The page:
Prostate cancer drug shows additional promise, efficacy if taken differently
By Alex Lyda
After discovering a pathway that fuels prostate cancer, researchers at UT Southwestern Medical Center now have identified a second activity of a current Food and Drug Administration-approved drug that may be harnessed to combat advanced stages of the disease.
“Essentially, we have found that a drug used for metastatic prostate cancer may also hit a second tumor target if it is used in a different manner, potentially reversing drug resistance,” said Dr. Nima Sharifi, Assistant Professor of Internal Medicine and senior author of a study published in July in Clinical Cancer Research.
Advanced prostate cancer usually regresses when the testosterone supply is cut off. This does not keep cancer from returning, however, because the tumors eventually make their own supply of androgens, becoming so-called “castration-resistant” prostate cancer. The drug, abiraterone acetate, normally works by blocking the enzyme CYP17A1, which is needed for tumors in the resistant state to make androgens. The block is incomplete, however, possibly allowing tumors to grow again.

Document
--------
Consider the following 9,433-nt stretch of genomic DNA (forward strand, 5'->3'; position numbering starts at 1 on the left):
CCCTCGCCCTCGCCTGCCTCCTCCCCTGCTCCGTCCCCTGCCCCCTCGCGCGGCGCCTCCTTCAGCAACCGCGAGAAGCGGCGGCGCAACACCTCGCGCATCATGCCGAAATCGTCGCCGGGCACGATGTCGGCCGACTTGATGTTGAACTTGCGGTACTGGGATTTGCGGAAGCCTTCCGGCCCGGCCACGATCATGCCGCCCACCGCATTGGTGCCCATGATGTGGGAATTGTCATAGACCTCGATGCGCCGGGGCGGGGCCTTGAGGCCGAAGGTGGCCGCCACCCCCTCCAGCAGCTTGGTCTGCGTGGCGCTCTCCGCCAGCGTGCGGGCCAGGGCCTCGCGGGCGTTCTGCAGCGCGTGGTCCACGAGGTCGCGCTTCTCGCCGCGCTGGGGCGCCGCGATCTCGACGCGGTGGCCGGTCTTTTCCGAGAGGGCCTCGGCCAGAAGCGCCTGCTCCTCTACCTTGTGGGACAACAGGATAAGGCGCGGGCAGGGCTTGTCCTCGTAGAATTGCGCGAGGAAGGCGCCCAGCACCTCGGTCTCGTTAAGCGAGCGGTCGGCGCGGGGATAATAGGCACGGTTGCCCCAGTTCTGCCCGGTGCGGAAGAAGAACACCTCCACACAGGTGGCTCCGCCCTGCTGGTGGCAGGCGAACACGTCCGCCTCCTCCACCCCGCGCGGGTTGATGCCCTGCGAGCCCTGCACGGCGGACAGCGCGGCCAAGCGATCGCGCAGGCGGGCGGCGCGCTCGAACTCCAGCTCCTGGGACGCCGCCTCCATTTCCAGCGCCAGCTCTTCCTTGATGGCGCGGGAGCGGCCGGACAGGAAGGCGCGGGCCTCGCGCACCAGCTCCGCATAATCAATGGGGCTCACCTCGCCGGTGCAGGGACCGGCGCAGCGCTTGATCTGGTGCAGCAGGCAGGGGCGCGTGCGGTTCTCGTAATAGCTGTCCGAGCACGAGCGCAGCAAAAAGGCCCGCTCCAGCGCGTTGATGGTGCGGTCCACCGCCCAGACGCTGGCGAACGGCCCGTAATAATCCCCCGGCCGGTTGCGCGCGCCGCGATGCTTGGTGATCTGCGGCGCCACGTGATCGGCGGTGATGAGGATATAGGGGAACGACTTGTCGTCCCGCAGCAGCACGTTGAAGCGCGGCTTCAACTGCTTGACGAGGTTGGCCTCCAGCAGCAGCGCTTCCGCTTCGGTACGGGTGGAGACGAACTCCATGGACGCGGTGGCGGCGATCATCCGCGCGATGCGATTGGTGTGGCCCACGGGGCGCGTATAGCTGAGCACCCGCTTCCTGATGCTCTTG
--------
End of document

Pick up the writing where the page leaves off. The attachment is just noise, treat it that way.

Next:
In a prior study, Dr. Sharifi and a team of researchers narrowed the potential drug targets for advanced prostate cancer by demonstrating that late-stage tumors are driven by a different hormonal pathway. Building on that previous work, the most recent study shows that increased levels of abiraterone acetate block a second enzyme, 3ß-hydroxysteroid dehydrogenase, in this resistance pathway. The study also showed that growth of human prostate tumors in mice is deterred when this enzyme is blocked.
The drug is normally taken on an empty stomach. But giving the drug with food increases the amount of drug absorbed during digestion, resulting in higher levels in the blood. The new levels achieved in blood are high enough to block the second enzyme.
“This new way of administering abiraterone acetate now must be tested formally in clinical studies both for its potential therapeutic effect and the possibility of increased toxicity,” Dr. Sharifi said.
Dr. Sharifi’s work was funded by the Howard Hughes Medical Institute, the Prostate Cancer Foundation, the American Cancer Society, and the Department of Defense.